Law bodies condemn Myanmar violence

Australian law bodies, including the Law Council of Australia and LAWASIA, have joined the international chorus of condemnation over the current violence in Myanmar.

“The Law Council of Australia joins with the international legal community in condemning the continued and escalating violence in Myanmar and calls for the reinstatement of the country’s democratically-elected government,” Law Council President Dr Jacoba Brasch QC said.

She said the military coup d’état, which was unconstitutional under the 2008 Constitution drafted by the military, jeopardised Myanmar’s fragile democratic transition, and undermineds the hard-fought gains of Myanmar’s people.

The Law Council was also disturbed by reports that the military had used live ammunition against peaceful protesters, which was totally unacceptable under international human rights law.

“More than 1000 people have been arrested since the coup, including elected leaders of Myanmar’s civilian government, lawyers, journalists, and medical professionals, as well as protesters,” Ms Brasch said.

“Many of those arrested and detained are being held in unknown locations, without official charges or acknowledgement of their detention. Most have received no due process and permitted no legal representation, contrary to international human rights standards.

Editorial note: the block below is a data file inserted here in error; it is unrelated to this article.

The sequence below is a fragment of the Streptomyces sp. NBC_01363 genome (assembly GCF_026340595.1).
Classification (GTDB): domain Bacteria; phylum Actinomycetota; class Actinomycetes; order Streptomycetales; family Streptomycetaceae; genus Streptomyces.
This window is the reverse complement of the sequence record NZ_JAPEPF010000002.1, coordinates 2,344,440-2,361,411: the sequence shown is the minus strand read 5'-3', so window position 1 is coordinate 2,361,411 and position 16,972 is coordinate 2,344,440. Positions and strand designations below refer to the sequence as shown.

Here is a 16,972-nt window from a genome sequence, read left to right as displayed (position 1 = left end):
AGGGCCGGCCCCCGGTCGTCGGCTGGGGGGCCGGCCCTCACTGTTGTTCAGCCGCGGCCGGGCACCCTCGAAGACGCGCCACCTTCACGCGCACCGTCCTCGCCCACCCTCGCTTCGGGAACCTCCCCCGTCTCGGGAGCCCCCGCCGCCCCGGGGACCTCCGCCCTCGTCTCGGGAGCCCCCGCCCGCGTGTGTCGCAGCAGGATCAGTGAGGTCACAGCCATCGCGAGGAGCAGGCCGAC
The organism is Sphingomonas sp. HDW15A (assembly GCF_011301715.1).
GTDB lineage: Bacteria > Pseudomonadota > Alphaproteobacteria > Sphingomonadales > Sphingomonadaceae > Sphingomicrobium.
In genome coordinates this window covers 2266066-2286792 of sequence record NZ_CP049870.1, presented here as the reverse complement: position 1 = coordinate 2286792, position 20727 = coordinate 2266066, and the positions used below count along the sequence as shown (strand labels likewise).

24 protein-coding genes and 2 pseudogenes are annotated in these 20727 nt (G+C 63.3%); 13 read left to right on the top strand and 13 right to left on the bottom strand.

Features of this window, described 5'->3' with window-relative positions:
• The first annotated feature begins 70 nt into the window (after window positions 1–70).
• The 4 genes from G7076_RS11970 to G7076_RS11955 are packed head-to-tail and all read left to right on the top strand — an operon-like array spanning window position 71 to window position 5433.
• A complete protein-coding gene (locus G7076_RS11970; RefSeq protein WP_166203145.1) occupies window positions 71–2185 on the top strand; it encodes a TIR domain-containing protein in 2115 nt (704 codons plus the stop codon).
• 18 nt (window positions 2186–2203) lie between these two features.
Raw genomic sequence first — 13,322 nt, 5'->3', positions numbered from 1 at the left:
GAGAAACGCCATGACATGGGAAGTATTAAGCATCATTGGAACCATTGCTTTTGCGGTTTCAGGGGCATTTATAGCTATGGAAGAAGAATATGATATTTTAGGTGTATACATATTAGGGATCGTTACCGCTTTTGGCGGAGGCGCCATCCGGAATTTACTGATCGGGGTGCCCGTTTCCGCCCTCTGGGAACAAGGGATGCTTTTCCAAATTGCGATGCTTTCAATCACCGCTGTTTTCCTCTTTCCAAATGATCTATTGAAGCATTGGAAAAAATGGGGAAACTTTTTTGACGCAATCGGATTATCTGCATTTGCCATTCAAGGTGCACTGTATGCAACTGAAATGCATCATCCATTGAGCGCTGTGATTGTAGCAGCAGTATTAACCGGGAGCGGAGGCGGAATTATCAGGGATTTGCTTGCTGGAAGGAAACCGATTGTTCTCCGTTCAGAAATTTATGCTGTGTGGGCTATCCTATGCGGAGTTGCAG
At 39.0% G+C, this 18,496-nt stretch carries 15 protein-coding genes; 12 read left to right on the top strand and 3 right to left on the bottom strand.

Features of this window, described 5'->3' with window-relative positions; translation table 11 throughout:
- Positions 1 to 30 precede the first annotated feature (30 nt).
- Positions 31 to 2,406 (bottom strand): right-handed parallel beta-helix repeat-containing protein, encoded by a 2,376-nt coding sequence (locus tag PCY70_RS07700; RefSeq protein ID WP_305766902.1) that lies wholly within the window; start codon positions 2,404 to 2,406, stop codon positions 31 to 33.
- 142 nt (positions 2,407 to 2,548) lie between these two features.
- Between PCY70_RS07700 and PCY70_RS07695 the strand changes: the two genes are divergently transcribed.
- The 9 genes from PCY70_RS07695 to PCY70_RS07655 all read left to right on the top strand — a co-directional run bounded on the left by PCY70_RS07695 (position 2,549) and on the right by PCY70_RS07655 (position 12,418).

“The Law Council joins the international legal community in calling on the military to end the use of force against protesters, guarantee all person’s due process rights in accordance with the rule of law, and immediately release all civilian leaders and others detained unlawfully.

“It must also allow the democratically-elected National Assembly to reconvene, respect and uphold the rights of freedom of assembly and expression, and undertake to resolve disputes through lawful mechanisms.”

LAWASIA has also released a detailed statement of concern on human rights violations and the rule of law in Myanmar, with LAWASIA President Chunghwan Choi drawing attention to failures to meet the established standards of human rights law and the grave danger faced by ethnic and religious minorities, including the Rohingya.

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